The United Kingdom has so much to offer. Much more than just its most popular destinations among tourists. I asked 18 bloggers to share their favourite day trip destinations from Bristol, which are not further than 2,5-3 hours away. Be sure to take a notebook out, because some of these places are true gems!
I honestly wish I had this list during my stay in Bristol a couple of years ago, because it would have made choosing a day getaway so much easier. There is so much to see around here, so pack your bags and get ready for an adventure.
City Day Trips from Bristol:
Distance from Bristol: 13.5 miles/ 21 km
Bath is one of the most popular day trip destinations from Bristol. Thanks to its proximity (less than an hour away) and its ancient remains, Bath attracts visitors from all over the world.
One of the most interesting places here are the Roman baths, which have been turned into the modern Thermae Bath Spa – the only natural thermal hot springs in all of the UK you can bathe in.
The gorgeous Georgian architecture impresses with its honey-coloured buildings and interesting details. If you are a Jane Austen fan, you must know that she spent some years of her life living in Bath. Strolling along the streets of the city, you might actually feel like you are re-living Jane Austen’s books.
In 1987, Bath was declared a UNESCO World Heritage Site. Its compact city centre can be explored in a matter of just a few hours and is definitely a must-see. Overall, spending a day in Bath is a great decision if you are nearby.
2. Castle Combe
Contributed by John from Carpe Diemeire
Distance from Bristol: 20 miles/ 33 km
Frequently described as Britain’s prettiest village, Castle Combe is an ideal road trip destination from Bristol. Only 20 miles (30 minutes) east of Bristol, it is the crown jewel in the Area of Outstanding National Beauty that is the Cotswolds.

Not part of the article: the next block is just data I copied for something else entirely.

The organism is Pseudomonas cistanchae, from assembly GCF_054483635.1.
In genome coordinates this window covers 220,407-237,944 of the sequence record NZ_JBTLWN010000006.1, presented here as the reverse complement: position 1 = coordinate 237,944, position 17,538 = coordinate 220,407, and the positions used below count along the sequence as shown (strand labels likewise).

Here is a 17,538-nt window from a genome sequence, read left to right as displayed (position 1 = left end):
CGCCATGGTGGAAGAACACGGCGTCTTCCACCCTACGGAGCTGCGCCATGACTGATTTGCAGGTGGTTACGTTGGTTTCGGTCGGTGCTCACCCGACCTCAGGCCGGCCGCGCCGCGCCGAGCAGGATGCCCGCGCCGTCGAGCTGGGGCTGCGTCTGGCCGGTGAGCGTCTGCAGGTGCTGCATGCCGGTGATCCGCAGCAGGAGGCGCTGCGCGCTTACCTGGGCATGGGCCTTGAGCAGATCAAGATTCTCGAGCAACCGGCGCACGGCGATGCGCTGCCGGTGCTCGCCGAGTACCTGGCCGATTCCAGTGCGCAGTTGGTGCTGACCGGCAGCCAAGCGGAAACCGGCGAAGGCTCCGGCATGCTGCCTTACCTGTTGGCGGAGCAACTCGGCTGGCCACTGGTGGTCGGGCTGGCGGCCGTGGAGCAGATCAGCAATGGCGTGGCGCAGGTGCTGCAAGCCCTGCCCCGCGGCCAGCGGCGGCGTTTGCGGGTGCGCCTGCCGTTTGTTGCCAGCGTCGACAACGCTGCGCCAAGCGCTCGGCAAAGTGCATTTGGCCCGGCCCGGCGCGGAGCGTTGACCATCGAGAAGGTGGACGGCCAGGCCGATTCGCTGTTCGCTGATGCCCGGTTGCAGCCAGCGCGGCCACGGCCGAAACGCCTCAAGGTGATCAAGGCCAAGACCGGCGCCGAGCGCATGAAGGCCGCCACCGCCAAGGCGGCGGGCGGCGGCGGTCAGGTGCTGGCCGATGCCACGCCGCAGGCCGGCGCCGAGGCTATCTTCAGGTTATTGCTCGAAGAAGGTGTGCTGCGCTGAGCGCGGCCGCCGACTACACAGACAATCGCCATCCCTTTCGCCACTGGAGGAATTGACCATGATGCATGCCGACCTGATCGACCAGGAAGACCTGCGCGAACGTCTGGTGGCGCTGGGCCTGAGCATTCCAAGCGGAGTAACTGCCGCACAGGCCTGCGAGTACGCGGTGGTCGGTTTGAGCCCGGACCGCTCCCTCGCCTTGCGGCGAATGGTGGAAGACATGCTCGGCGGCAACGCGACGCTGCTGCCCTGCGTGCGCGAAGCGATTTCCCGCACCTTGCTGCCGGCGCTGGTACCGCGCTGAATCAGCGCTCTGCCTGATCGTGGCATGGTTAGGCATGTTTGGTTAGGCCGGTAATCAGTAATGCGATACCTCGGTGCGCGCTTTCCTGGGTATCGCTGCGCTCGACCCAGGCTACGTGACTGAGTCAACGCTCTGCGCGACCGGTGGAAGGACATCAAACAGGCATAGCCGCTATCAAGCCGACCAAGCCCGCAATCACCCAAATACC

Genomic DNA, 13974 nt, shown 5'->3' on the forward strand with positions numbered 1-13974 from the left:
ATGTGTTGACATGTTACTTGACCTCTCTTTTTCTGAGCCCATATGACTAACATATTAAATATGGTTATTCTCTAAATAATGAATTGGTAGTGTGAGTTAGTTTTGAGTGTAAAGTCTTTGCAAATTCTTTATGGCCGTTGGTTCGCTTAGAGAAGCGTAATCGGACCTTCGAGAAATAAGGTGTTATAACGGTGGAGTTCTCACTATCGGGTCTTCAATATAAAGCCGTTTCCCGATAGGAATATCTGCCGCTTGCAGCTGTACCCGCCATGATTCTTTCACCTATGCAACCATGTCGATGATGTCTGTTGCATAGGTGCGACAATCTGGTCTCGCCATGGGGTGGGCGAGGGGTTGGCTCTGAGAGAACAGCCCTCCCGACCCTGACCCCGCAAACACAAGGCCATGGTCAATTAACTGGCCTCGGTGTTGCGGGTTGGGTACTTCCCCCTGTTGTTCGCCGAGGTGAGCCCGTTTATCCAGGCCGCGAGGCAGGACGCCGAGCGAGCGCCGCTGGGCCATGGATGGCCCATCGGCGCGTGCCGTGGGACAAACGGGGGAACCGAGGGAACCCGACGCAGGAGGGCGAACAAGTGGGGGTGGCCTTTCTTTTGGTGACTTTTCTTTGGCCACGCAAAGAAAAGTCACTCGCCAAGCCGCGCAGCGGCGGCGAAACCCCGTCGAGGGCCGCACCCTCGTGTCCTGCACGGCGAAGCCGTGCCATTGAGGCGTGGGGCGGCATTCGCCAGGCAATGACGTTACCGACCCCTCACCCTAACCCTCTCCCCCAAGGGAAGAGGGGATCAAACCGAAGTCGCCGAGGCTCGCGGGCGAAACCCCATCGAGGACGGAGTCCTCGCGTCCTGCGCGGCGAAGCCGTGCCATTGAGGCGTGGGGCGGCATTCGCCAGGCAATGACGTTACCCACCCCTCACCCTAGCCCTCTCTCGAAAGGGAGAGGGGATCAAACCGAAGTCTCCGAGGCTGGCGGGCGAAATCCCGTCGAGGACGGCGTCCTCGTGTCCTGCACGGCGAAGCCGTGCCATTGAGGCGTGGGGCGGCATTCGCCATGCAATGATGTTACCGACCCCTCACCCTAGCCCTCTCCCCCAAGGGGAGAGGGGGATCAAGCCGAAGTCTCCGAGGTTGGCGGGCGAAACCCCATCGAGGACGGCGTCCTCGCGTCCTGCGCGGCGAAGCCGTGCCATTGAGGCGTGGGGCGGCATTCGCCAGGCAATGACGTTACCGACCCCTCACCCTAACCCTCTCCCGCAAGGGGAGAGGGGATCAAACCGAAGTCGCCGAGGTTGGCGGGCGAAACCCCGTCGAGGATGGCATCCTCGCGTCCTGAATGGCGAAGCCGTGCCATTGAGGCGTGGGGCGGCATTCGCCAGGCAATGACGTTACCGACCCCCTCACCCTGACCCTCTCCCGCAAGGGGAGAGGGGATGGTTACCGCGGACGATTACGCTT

The entire village is constructed from Cotswolds limestone, a golden coloured stone mined from the local hills. All the buildings date back centuries, with some having been built as far back as the 13th century. The chocolate box houses, butter cross and St Andrew’s Church are the attractions you’ll most want to see on your visit. Castle Combe found fame as a set on movies Stardust and Warhorse, and show Downton Abbey. Just outside the village is the Grade II listed Manor House, now a luxury 5 star hotel in glorious surroundings. Perfect should you decide to make your stay more permanent.
Castle Combes has a nearby race track, the Castle Combe circuit. What was once a World War II airfield, is now the scene of more speed and loud engines. Annually a series of events take place, bringing thousands to the sleepy village.
Contributed by Rose from Where goes Rose?
Distance from Bristol: 73 miles/ 117 km
A fantastic day trip from Bristol is to the historic city of Oxford, a 1.5-hour drive away, or slightly longer by train or coach. A day trip to Oxford is perfect because the city is small enough that you can leisurely explore it during just one day.
There are many things to do in Oxford but you should begin with a historic walking tour of the main attractions. Start at the famous Radcliffe Camera (an Oxford University library that has become an icon for the city) and stroll under the Bridge of Sighs, before popping inside the Divinity School where a few scenes of Harry Potter were filmed.
Another Oxford essential is to go inside one of the colleges. There are 38 to choose from, with Christ Church being the most famous. Many of the smaller colleges are preferable because of their lower entrance fees and quieter nature.